How do you calculate the lease payments? The fixed payments stated in the contract should be increased by any variable payments that depend on an index or a rate. Other increases might include the exercise price to purchase the asset, penalties for terminating the lease or amounts under a residual value guarantee, depending on specifics. The value of any lease incentives paid to the lessee are to be subtracted from the lease payments.

What is your discount rate? Lessees that are not public business entities should use the rate implicit in the lease. If that cannot be readily determined, use your incremental borrowing rate, which is equal to what a lessee would have to pay for a collateralized borrowing over similar terms as the lease

Do you have an operating lease? A lease that meets none of these criteria is an operating lease:

  • Ownership transfers to lessee by end of lease
  • Lessee is reasonably certain to exercise option to purchase the asset
  • Lease term is for major part of asset’s remaining economic life
  • Present value of lease payments is more than substantially all of the asset’s fair value
  • Asset will have no alternative use to lessor at end of lease

To apply the new guidance at initial measurement, lessees will first calculate the lease liability as the present value of lease payments not yet made, discounted using the rate described above. The right of use asset is the calculated lease liability, plus initial direct costs incurred by the lessee and any prepaid lease payments, less any receipt of lease incentives. An example journal entry is as follows:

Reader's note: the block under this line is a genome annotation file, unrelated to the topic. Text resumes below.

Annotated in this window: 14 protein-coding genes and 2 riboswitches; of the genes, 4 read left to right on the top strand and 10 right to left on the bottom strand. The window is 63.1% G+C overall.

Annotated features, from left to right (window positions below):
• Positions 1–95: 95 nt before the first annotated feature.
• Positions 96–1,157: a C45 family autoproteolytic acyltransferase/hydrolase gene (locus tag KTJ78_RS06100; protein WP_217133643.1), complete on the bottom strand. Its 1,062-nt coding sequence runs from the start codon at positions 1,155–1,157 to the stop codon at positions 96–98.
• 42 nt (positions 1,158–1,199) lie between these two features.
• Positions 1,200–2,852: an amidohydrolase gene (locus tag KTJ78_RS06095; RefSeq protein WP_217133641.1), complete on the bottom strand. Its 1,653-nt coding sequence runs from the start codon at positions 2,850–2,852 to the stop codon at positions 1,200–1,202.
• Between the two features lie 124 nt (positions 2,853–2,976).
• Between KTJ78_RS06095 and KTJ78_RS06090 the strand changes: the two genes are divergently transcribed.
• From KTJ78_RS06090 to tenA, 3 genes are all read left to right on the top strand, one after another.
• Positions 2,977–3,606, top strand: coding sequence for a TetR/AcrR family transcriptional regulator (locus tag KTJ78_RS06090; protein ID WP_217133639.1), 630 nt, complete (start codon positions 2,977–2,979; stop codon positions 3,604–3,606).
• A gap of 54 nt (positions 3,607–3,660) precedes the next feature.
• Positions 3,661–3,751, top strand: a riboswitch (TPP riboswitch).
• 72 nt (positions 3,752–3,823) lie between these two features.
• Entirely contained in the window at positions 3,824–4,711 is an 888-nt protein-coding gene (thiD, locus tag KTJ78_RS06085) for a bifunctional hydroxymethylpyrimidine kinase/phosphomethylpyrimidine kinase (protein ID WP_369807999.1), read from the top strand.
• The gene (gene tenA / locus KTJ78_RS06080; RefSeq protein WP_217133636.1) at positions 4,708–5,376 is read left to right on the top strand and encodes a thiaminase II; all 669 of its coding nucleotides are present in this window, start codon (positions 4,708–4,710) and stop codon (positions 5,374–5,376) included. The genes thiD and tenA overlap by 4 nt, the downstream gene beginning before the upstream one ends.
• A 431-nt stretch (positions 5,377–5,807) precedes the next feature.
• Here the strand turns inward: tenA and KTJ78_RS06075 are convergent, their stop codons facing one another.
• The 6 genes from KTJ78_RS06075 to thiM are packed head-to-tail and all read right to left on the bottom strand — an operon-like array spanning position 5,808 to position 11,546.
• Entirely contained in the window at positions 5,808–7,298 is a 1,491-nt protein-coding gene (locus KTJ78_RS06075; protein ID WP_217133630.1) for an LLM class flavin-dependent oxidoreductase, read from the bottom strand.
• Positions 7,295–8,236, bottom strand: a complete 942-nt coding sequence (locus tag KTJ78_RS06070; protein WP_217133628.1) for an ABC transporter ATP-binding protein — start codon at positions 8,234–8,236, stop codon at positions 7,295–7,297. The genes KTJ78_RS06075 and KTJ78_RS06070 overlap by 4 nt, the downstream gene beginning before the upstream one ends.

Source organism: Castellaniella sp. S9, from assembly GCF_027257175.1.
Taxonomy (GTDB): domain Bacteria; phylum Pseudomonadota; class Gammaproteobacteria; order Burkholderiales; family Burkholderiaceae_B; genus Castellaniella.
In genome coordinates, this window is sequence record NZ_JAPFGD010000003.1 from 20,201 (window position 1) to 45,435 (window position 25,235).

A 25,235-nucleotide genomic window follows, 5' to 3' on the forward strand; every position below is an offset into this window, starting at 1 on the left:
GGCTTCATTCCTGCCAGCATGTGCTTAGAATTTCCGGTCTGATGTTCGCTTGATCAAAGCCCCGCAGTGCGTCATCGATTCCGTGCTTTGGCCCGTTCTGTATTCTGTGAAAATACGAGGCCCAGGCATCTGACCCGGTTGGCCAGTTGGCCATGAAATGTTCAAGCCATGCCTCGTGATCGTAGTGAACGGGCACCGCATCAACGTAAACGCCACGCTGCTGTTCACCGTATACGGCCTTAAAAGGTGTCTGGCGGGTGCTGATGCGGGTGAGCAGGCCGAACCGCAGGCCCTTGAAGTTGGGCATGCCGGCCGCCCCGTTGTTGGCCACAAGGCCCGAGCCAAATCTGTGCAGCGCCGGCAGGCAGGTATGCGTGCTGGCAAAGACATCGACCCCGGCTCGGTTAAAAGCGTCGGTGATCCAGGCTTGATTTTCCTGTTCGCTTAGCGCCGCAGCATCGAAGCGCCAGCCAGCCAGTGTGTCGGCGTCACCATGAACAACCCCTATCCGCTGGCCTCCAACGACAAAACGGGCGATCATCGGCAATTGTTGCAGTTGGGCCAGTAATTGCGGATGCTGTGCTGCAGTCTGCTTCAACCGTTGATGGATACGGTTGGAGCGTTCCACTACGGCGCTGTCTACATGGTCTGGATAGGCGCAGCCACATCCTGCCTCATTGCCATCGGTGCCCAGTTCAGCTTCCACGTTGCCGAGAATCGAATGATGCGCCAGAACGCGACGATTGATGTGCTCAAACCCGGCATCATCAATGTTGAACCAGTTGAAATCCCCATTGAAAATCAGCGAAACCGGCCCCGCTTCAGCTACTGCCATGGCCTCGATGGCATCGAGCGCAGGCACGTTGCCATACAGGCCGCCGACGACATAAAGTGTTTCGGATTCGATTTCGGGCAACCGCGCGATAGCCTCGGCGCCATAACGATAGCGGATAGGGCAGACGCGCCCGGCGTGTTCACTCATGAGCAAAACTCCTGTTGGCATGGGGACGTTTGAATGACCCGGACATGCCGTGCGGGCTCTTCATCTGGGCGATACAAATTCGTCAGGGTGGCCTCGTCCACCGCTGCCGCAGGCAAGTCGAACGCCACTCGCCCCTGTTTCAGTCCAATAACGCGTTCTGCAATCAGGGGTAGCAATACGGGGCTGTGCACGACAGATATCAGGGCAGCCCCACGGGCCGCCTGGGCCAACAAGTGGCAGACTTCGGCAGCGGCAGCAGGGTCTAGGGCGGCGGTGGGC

Dr. Right of Use Asset $280,000

Cr. Lease Liability $280,000

In subsequent periods, the lessee will reduce the lease liability as lease payments are made, recording the interest portion of payments (resulting from discounting) as rent expense. The right of use asset is amortized over the lease term by the difference between the straight-line lease expense and the lease liability accretion. Example journal entries are as follows:

Dr. Rent Expense $19,088

Dr. Lease Liability 80,912

Cr. Cash $100,000

(Interest expense = $280,000 opening lease liability x 6.8172% discount rate)

Dr. Rent Expense $92,579

Cr. Right of Use Asset $92,579

(Amortization = $111,667 straight-line lease expense - $19,088 interest expense)

As you can see above, a lessee reports all activity related to an operating lease in a single expense account on its Statement of Activities. This approach results in all activity related to the operating lease being reported within the operating section of the Statement of Cash Flows. The lessee’s Statement of Financial Position would report both the Right of Use Asset and the Lease Liability.